In Part 1 we looked at the essence of how to inspire and trigger high motivation in your people. I encourage you to review this carefully before reading Part 3.

In Part 2 we necessarily paid a visit to the traditional/authoritarian organisation model, which dominates the business landscape. They will likely be high on compliance and process, and lacking a culture of passionate productivity. Now it’s time to look behind the scenes of how empowered organisations motivate their people and your role as leader.

Part 3 – How Empowered Organizations Motivate

Community/ Participative management

Empowered organisations operate with a culture of community and participation. They shine in a changing market and fit the Theory Y of Douglas Macgregor’s X-Y theory, 1960.

fruit tree

Theory Y is optimistic. Assumptions:

  • Management expects the best in people instead of the worst
  • Free people to grow towards their own potential; create self directed teams
  • Judgement is valued in their people
  • Balance hygiene and motivator factors – keep the frontline people happy
  • Works brilliantly in a changing environment (because the frontline is valued, they feel secure to offer their best)


  • Empowerment and involvement (in the frontline and the organisation)
  • Customer service is valued (rather than the boss)
  • Frontline is valued highly
  • Leaders serve constituents (in focus and attitude) – lots of coaching, coaching
  • Abundance mentality (I don’t have to destroy you to get to the top)
  • Open information cycle
  • High trust
  • Motivator factors flourish
  • Hygiene factors are nurtured

This is a world where I’d want to be. In fact this is the culture I had in my sales organisation for many years, bringing enviable outcomes such as listed here:


  • Commitment
  • High loyalty
  • Proactive involvement
  • Focus on growth and achievement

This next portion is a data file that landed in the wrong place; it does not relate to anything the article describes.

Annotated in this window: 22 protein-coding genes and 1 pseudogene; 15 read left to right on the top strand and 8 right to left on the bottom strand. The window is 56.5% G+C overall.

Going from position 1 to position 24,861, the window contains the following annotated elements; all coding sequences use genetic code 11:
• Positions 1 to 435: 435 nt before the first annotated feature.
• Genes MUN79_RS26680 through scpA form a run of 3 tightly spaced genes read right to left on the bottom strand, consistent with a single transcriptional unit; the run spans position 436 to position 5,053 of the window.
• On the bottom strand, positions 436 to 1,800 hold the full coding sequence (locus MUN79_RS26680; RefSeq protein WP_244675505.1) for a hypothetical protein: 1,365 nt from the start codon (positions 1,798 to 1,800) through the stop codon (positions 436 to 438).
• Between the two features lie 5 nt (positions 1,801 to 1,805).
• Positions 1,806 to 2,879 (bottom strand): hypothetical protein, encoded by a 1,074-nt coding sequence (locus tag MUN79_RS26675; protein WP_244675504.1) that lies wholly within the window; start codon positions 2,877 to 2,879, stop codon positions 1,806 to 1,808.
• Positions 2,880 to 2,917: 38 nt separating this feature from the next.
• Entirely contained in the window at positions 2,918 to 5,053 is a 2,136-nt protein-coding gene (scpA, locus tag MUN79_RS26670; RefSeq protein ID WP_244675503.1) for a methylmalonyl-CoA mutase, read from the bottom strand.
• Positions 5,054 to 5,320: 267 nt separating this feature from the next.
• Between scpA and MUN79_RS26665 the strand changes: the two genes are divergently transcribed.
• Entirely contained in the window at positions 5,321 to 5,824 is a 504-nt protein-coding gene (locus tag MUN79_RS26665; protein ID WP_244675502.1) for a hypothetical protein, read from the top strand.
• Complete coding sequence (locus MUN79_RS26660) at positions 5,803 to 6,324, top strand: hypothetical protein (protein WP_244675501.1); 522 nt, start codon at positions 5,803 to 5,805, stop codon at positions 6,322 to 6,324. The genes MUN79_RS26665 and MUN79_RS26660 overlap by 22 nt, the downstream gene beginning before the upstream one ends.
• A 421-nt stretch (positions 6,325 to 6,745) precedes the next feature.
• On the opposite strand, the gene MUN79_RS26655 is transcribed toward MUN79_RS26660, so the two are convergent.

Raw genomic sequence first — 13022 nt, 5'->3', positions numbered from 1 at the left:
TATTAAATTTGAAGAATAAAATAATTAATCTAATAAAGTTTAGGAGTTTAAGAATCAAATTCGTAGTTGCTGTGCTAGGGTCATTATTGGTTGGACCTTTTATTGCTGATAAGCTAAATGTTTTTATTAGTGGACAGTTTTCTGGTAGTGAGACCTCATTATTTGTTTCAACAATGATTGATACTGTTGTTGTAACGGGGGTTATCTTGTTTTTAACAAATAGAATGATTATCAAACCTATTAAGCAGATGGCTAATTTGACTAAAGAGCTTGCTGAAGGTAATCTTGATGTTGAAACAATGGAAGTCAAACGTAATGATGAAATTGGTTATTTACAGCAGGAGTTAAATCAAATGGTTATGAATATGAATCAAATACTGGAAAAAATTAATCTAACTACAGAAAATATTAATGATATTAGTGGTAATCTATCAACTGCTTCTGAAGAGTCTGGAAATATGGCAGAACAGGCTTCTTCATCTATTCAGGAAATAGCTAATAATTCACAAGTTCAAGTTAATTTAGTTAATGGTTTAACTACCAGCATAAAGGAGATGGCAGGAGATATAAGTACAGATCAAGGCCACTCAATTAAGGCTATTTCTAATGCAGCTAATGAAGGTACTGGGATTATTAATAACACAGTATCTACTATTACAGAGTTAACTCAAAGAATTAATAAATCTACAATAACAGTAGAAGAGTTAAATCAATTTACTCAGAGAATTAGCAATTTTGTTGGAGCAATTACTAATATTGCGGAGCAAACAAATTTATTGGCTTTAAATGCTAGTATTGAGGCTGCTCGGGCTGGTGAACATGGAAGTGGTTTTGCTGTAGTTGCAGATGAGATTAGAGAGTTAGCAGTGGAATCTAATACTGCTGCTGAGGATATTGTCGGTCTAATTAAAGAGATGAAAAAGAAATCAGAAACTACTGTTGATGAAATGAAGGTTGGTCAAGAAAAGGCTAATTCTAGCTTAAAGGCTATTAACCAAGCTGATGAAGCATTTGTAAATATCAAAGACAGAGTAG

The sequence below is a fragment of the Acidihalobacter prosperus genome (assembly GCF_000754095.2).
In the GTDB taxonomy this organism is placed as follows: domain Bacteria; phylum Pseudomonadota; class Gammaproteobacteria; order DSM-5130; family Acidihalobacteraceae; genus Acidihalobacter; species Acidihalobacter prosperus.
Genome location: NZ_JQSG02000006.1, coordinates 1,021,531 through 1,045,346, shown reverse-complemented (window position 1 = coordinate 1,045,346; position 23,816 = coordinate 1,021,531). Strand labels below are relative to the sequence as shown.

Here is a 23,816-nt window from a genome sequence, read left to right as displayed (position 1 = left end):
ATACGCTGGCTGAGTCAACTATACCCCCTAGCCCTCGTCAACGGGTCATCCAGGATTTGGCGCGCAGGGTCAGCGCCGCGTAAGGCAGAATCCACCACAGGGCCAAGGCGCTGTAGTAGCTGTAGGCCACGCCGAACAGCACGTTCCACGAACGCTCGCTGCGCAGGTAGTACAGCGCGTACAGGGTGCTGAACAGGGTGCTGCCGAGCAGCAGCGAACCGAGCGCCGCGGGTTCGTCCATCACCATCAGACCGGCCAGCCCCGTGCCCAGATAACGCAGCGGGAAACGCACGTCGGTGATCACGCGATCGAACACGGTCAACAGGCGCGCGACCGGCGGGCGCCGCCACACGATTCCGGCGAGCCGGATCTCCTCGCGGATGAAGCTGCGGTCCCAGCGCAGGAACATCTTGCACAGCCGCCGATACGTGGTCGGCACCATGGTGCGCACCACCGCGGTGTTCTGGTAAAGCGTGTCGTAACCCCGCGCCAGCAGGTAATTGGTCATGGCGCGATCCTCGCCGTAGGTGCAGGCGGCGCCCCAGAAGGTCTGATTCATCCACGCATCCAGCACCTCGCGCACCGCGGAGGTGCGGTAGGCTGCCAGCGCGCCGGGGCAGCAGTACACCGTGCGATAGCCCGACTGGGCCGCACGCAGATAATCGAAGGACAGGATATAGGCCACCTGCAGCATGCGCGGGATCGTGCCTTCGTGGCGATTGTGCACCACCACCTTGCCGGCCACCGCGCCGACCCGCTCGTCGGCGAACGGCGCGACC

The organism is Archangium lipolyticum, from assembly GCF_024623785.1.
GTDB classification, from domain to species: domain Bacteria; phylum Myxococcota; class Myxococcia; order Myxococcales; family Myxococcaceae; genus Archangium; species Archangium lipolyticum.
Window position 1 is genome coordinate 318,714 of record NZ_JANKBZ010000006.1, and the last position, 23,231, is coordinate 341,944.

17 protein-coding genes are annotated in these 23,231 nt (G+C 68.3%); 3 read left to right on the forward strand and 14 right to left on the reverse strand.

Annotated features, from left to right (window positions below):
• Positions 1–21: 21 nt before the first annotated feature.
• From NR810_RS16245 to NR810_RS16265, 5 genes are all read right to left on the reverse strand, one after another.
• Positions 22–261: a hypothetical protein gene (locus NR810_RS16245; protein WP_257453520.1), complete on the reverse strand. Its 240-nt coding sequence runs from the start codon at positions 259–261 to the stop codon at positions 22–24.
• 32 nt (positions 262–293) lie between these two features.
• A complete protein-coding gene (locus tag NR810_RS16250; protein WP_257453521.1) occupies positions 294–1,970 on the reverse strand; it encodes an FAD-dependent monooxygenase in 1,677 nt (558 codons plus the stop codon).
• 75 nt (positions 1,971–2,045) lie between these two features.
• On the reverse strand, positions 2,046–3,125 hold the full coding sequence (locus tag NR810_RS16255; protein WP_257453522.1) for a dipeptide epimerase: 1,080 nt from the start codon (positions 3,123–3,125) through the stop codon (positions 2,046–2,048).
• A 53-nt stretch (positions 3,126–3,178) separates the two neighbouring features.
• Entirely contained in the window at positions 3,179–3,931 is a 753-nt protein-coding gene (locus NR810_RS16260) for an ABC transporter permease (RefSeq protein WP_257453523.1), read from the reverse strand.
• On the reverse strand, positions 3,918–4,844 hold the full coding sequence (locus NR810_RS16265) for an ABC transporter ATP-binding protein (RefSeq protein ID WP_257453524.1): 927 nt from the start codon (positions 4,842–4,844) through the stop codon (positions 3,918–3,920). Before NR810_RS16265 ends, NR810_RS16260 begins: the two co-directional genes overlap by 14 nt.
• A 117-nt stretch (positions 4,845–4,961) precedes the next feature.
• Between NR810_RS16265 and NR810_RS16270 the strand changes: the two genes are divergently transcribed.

• Productivity
  • Customer service excellence (because there is a passion)

The Foundation for this Model to take your Business

Fruit tree - empowered org

An empowered organisation is green, growing and has lots of fruit (profit, growth, job satisfaction). The leader and organisation’s values are like the roots that are the foundation to all business – reaching deep down and providing the strength, resilience and resource of the tree. The mission is like the trunk – providing  strong, flexible structure and transporting the values to the green growing parts (people and their productivity). All the strategies and processes come out of the values and mission, and customer service is the thriving, productive and attractive fruit.

  • Values – must be set into the environment. Reinforcing and role modelling the values is a major role for leaders, talking them up. They inculcate into their people the rich values as a foundation to this ‘tree’ right from the first interview.
  • Mission – is locked into values (no incongruence).
  • Strategies – of the company.
  • Processes –  getting it done.
  • Customer service – at all levels.

Your Role as Leader

Your vision and ambition should align with the company’s values and mission, and a focus on coaching your teams.


In the empowered business model the team is at the centre. As leader you will be creatively thinking through, “How can we use the Motivator Factors more effectively?” You make sure home – the environment around the jobs – is squeaky clean (Hygiene Factors in order). You will be constantly promoting and talking up the values, reflecting back to the company’s core values, and on how your actions mould the long term and reflect values. You will know that a short term approach is a ‘rape and pillage’ mentality toward your team.

Summary empowered orgs


Words and strategy are cheap. What matters is action. I encourage you to review Part 1 of this topic and study the characteristics of the Motivator Factors. While the Hygiene Factors need to be in order, the key is being courageous enough to challenge old thinking and ensure the Motivator Factors are pulsating through your business. This is where the passion is, and the engine room of productivity.